Every piece of art may impact every individual in a unique way, making it difficult to say what works make the biggest splash. However, a longstanding Chippewa Valley art show show had three pieces which stood above the rest.
The 55th Annual Spring Art show at the Heyde Center for the Arts announced the winners of their three submission categories. The Holly Meier Award for best use of technique went to Jason Stabenow for his piece “Koi,” the Hugh Mandelert Award for best use of composition went to Jeffery Martell for his photograph “12 Steps,” and the Beryl Ouimette Award for best use of originality/creativity went to Jeff Nelson for this piece “Three Wise Men.”
Honorable mentions in each category included Denise Wenz’s “A Tall Poppy” in the Holly Meier Award for technique category, Beth Creekmore’s “Journey” in the Hugh Mandelert category for composition and Harlie Juedes’ “Poppie Reflection” in the Beryl Ouimette category for originality/creativity.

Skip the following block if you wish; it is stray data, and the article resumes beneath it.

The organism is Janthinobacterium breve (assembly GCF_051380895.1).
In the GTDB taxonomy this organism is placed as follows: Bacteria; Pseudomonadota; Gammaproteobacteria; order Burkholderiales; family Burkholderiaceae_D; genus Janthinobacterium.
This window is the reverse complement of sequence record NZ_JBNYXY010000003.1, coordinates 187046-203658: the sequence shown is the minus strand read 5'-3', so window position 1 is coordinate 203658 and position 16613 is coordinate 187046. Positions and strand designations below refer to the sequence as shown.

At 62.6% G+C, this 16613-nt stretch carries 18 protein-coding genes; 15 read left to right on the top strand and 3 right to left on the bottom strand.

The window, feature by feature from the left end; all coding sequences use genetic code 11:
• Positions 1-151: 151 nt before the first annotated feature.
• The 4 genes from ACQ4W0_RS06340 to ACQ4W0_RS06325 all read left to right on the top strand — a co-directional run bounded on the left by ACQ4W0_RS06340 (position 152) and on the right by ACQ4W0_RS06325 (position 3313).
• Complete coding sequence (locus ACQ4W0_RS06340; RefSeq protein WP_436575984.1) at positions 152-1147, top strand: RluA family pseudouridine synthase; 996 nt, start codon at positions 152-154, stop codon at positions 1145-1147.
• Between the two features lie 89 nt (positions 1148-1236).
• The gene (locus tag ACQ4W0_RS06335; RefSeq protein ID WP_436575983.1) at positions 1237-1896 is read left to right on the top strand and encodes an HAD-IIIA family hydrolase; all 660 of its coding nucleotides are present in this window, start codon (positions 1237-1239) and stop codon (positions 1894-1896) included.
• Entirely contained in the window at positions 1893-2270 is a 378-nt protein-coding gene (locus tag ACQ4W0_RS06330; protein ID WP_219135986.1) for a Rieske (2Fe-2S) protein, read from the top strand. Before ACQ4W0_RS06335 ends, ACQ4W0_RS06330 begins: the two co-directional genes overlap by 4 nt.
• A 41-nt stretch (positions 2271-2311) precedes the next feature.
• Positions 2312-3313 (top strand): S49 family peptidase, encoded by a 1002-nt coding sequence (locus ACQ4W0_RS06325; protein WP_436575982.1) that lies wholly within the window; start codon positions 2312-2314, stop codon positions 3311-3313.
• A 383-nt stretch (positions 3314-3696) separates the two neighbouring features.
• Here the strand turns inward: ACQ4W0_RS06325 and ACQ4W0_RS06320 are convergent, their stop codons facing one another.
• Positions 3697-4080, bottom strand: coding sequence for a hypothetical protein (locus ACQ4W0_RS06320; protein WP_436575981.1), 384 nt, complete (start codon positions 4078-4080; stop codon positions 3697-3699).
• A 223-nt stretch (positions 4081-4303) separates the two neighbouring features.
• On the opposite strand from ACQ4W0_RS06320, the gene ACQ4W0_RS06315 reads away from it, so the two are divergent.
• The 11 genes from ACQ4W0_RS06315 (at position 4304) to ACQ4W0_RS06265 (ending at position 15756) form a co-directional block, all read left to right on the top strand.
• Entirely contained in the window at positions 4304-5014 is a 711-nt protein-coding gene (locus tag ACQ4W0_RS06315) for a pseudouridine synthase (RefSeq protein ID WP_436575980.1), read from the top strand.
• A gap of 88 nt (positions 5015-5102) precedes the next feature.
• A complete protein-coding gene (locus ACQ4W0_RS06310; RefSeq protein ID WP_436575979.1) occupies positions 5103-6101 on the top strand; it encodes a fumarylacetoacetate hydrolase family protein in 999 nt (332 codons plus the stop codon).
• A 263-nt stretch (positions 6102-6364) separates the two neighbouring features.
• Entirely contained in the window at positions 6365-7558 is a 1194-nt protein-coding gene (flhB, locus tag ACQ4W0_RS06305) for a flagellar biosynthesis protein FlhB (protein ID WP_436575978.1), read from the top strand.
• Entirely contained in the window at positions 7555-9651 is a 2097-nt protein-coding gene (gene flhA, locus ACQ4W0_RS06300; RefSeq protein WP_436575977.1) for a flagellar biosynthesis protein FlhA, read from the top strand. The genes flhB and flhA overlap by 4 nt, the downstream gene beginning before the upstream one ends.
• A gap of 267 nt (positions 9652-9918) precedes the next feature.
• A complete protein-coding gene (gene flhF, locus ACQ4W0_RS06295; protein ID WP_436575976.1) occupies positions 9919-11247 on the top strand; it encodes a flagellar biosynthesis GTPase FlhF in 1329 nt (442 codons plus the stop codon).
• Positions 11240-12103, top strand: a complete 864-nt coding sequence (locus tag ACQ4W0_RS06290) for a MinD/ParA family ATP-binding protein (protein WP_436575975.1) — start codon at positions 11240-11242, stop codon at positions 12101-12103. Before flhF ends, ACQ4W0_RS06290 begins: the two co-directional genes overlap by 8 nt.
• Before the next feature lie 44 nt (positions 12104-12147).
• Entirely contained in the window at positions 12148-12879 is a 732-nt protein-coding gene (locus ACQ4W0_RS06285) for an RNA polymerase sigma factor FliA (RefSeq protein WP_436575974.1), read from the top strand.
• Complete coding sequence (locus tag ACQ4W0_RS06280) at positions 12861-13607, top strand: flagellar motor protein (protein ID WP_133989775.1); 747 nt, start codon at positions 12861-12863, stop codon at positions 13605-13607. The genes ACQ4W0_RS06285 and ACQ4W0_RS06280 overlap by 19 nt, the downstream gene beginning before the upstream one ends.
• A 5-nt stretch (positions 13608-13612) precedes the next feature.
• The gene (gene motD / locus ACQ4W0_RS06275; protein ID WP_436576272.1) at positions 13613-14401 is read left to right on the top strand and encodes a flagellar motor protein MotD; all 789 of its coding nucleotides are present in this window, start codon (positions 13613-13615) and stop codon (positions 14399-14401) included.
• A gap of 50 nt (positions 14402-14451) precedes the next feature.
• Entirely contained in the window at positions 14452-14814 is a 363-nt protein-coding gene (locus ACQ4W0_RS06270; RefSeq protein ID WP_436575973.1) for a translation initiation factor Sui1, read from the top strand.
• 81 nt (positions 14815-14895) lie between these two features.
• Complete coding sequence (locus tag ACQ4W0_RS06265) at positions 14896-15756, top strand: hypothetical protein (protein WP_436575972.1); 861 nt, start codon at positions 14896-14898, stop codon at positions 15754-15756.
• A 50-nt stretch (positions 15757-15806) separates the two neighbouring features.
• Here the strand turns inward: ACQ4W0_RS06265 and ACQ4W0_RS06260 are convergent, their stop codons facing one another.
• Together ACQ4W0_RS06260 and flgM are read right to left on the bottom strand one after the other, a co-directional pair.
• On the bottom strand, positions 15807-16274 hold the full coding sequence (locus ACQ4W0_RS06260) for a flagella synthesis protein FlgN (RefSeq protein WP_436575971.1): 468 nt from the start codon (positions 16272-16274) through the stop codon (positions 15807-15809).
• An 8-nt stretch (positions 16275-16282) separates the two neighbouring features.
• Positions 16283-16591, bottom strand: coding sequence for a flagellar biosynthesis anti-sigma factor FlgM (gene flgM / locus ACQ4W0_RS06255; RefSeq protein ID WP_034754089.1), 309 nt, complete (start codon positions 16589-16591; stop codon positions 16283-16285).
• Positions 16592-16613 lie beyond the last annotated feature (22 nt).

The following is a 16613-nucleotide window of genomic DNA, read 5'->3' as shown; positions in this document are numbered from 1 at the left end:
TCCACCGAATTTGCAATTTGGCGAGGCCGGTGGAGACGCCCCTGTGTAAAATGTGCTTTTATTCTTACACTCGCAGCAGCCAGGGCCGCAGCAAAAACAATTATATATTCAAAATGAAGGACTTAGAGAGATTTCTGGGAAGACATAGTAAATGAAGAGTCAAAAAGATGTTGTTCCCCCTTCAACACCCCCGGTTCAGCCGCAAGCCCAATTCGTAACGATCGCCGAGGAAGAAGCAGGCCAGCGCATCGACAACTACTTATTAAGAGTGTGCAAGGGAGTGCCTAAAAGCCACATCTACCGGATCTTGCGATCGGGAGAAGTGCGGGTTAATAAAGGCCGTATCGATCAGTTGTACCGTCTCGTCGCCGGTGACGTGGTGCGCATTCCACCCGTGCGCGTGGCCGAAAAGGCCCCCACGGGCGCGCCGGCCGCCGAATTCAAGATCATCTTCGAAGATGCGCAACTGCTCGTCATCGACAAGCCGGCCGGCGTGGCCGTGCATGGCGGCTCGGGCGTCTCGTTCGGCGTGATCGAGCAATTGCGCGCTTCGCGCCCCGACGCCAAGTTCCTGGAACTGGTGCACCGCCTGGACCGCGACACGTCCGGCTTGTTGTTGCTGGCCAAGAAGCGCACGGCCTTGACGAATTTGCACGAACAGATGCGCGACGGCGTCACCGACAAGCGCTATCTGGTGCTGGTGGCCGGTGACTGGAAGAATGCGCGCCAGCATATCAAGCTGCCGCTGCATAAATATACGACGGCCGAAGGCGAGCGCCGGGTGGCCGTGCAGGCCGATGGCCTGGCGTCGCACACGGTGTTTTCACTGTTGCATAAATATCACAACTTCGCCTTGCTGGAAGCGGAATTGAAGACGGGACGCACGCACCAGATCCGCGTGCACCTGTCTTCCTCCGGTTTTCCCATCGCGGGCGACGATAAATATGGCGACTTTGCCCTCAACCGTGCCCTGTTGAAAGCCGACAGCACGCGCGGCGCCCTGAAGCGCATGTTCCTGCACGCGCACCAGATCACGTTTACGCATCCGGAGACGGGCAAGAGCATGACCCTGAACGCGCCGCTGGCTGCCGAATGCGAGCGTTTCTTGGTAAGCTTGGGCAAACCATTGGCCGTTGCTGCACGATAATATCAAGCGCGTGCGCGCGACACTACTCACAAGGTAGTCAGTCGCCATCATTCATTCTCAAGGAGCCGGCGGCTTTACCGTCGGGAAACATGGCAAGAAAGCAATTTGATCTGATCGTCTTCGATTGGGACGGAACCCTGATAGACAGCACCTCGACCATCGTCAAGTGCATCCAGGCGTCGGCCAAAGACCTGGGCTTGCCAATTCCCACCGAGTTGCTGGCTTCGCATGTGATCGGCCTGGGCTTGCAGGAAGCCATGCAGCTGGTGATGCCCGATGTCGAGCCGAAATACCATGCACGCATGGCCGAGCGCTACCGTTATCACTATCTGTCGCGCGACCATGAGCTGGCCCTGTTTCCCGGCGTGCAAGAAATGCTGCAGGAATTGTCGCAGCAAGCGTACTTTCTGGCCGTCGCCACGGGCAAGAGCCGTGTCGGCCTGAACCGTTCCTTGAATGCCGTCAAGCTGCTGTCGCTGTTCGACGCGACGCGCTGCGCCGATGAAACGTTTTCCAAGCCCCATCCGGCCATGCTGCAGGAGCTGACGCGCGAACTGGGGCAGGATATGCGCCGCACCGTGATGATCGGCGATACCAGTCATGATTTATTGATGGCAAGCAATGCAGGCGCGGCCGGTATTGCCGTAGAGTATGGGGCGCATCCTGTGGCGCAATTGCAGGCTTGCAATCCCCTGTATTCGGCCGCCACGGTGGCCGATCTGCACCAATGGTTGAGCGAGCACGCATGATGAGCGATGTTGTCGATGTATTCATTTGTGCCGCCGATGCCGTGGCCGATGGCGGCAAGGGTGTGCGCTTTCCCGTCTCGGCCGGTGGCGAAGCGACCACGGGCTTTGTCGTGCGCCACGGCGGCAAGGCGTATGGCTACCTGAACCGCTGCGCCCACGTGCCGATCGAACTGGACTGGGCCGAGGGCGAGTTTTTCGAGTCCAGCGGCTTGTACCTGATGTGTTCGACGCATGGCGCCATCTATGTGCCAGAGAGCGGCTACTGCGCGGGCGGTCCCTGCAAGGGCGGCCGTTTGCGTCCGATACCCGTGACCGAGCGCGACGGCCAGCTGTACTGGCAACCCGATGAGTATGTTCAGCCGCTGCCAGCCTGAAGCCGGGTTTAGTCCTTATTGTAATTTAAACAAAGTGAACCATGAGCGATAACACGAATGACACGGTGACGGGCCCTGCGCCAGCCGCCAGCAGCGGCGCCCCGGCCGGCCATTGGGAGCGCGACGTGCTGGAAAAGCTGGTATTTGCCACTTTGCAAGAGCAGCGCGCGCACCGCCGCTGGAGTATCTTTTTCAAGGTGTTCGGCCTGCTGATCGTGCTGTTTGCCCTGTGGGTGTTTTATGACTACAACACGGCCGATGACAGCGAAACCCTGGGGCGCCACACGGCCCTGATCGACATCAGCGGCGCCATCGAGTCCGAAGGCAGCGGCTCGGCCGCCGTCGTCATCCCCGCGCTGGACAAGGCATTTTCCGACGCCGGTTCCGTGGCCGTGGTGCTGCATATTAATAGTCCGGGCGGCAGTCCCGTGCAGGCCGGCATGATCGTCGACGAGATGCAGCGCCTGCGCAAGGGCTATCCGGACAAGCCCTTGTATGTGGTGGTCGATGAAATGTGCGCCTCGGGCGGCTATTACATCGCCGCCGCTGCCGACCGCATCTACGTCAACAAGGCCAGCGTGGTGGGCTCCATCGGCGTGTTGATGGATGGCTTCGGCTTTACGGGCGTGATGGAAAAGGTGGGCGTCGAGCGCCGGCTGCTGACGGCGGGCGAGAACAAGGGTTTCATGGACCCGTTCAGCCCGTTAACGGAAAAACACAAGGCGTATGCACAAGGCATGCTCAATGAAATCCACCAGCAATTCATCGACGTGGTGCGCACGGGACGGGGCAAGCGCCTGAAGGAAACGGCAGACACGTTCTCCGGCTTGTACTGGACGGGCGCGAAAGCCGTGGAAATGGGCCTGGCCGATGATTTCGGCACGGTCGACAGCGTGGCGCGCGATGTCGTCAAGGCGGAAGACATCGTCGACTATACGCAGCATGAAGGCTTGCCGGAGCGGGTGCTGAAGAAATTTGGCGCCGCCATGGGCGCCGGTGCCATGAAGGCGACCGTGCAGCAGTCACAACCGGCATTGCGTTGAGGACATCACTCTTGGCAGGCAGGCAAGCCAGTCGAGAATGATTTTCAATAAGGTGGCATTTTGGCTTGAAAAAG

The art show, a collaboration between the Heyde Center and The Chippewa Herald, saw dozens of artists submit their artwork for display and consideration for the three awards. The three judges for the contest included Kay Brathol-Hostvet, an artist/art instructor, Debra Johnson, executive director of the Heyde Center for the Arts and Erin Brunke, multimedia consultant for Chippewa Valley Newspapers.
Johnson said the three winners were unanimously agreed upon by the three judges, with each piece being a strong and powerful work that evoked an impactful response from the judging panel.
“We went to pieces that all three of us were struck by and really had a lasting impression,” Johnson said. “The judges did not have a problem finding the same ones that really evoked emotions. They all were at the top for all of us.”
Stabenow’s multi-photograph/acrylic work “Koi” was a new artistic venture for him. Stabenow said the process included taking a few photographs which were then enhanced in Photoshop, printed on canvas and layered with acrylic paint to make the entire piece come together. He said photography is what he primarily delves in, but wanted to try something new to expand his artistic pallet.